John Koiner

John Koiner War of 1812 Veteran US Military.jpg

michael-keinadt-koiner-1

Birth: Jun. 14, 1792
Augusta County
Virginia, USA
Death: Jan. 29, 1852
Augusta County
Virginia, USA

John was the husband of Jane Koiner and served as a Corporal in the Fifth Virginia militia Regiment commanded by Colonel McDowell in the War of 1812. He was 59 years 3 months and 15 days old when he died.Family links:
Parents:
Kasper Koiner (1764 – 1856)
Anna Margaret Barger Coiner (1771 – 1850)Spouses:
Jane C. Mowry Koiner (1802 – 1830)
Elizabeth Effinger Thompson Koiner (1800 – 1874)Children:
Martin Luther Coyner (1818 – 1891)*
Henry Koiner (1824 – 1898)*
Delila Koiner Overholt (1826 – 1891)*
Silas Wilber Koiner (1827 – 1908)*
John Lewis Coiner (1830 – 1904)*
Kasper Benton Koiner (1842 – 1931)*
Barbara Antoinette Koiner Hanger (1844 – 1923)*
St. Clair Coyner (1846 – 1887)*Siblings:
Jacob Coyner (1789 – 1874)*
Michael Coiner (1790 – 1864)*
John Koiner (1792 – 1852)
Philip Koiner (1794 – 1872)*
David C. Coiner (1796 – 1880)*
Mary Koiner Koiner (1798 – 1868)*
Samuel Coiner (1802 – 1871)*
Martin Coyner (1804 – 1883)*
Simon Coiner (1806 – 1897)*
Benjamin Coiner (1808 – 1868)*
Susan C. Koiner Henkel (1810 – 1905)**Calculated relationship
Burial:
Trinity Lutheran Church Cemetery
Crimora
Augusta County
Virginia, USA
Plot: Sq31 R4 #21
Edit Virtual Cemetery info [?]
Maintained by: Zachary Coiner
Originally Created by: Joan
Record added: Sep 05, 2007
Find A Grave Memorial# 21372563

https://www.myheritage.com/site-family-tree-370411831/parkman-genealogy?rootIndivudalID=2028020&familyTreeID=2

http://person.ancestry.com/tree/103040045/person/290024880553/facts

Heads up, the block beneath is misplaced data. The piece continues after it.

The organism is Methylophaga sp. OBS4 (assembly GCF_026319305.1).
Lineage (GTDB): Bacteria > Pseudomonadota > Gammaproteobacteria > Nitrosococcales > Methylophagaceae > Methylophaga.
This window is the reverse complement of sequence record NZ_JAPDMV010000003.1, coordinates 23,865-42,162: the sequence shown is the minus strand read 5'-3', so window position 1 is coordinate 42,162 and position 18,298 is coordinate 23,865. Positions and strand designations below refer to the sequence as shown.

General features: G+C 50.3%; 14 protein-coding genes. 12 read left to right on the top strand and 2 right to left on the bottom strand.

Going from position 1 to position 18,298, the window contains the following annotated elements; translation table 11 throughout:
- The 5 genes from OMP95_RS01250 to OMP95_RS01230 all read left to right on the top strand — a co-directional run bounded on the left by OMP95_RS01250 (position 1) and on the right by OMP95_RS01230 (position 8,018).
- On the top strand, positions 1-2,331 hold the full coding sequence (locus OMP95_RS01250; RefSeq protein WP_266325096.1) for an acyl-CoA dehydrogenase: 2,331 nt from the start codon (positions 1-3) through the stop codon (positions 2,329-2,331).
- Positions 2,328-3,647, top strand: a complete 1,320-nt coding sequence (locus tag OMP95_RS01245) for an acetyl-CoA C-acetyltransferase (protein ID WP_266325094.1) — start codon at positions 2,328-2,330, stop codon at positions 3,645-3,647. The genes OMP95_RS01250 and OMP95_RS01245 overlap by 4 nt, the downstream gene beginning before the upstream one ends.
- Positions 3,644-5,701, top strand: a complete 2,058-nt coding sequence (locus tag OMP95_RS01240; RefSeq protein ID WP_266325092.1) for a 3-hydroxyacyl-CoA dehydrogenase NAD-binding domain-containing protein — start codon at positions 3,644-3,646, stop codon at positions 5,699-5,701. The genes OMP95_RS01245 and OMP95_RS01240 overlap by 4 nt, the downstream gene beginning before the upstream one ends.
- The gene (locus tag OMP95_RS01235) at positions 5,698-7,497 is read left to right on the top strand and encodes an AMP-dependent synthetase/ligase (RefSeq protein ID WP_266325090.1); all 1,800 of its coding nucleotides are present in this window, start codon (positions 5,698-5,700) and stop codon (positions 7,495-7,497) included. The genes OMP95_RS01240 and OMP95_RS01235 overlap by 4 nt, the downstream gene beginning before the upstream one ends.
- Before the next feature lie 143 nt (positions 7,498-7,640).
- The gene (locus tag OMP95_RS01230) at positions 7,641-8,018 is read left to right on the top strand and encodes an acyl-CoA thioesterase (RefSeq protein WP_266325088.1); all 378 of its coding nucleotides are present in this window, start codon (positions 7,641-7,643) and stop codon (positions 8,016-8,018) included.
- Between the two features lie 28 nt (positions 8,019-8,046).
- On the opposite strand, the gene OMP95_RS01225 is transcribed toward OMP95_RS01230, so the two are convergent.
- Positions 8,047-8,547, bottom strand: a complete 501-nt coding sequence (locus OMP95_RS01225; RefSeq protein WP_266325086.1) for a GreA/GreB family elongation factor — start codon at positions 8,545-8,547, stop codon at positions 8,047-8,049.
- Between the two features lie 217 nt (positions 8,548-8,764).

†****************

CEM727003_1400442429

13. Ebenezer Parkman, Jr.

Birth: unknown
Death: Jul. 5, 1811

Son of Rev E.P.
Age 84Family links:
Parents:
Ebenezer Parkman (1703 – 1782)Siblings:
Ebenezer Parkman (____ – 1811)
Mary Parkman Forbes (1725 – 1776)*
Thomas Parkman (1729 – 1759)*
Lucy Parkman Baldwin Forbes (1734 – 1804)*
Sarah Parkman Cushing (1743 – 1825)*
Susanna Parkman Moore (1745 – 1772)*
Alexander Parkman (1747 – 1828)*
Breck Parkman (1748 – 1825)*
John Parkman (1753 – 1775)*
Hannah Parkman (1758 – 1777)**Calculated relationship
Burial:
Memorial Cemetery
Westborough
Worcester County
Massachusetts, USA
Plot: #48
Edit Virtual Cemetery info [?]
Created by: Jeanne Palleiko
Record added: May 01, 2014
Find A Grave Memorial# 128997888

See page 196 Ebenezer Parkman, Jr. joins the Continental Army:

https://books.google.com/books?id=lxOxa8LCrAYC&pg=PA196&lpg=PA196&dq=thomas+parkman+1729+1759&source=bl&ots=JzHO-2crZg&sig=3vx0rkMV2-xVxZsCr1BrcsMl_-M&hl=en&sa=X&ved=0ahUKEwjSrP_dvvvVAhUF2yYKHdVBCYgQ6AEIKTAC#v=onepage&q=thomas%20parkman%201729%201759&f=true

https://findagrave.com/cgi-bin/fg.cgi?page=gr&GRid=128997888

******************

14. Colonel Jeduthan Baldwin

ftticonderoga

Fort Ticonderoga

https://www.fortticonderoga.org

Arnold-leading-charge-at-Saratoga

Battle of Saratoga

s-l400

13615058_1726501144289598_4852812987029983198_n

Minuteman statue 2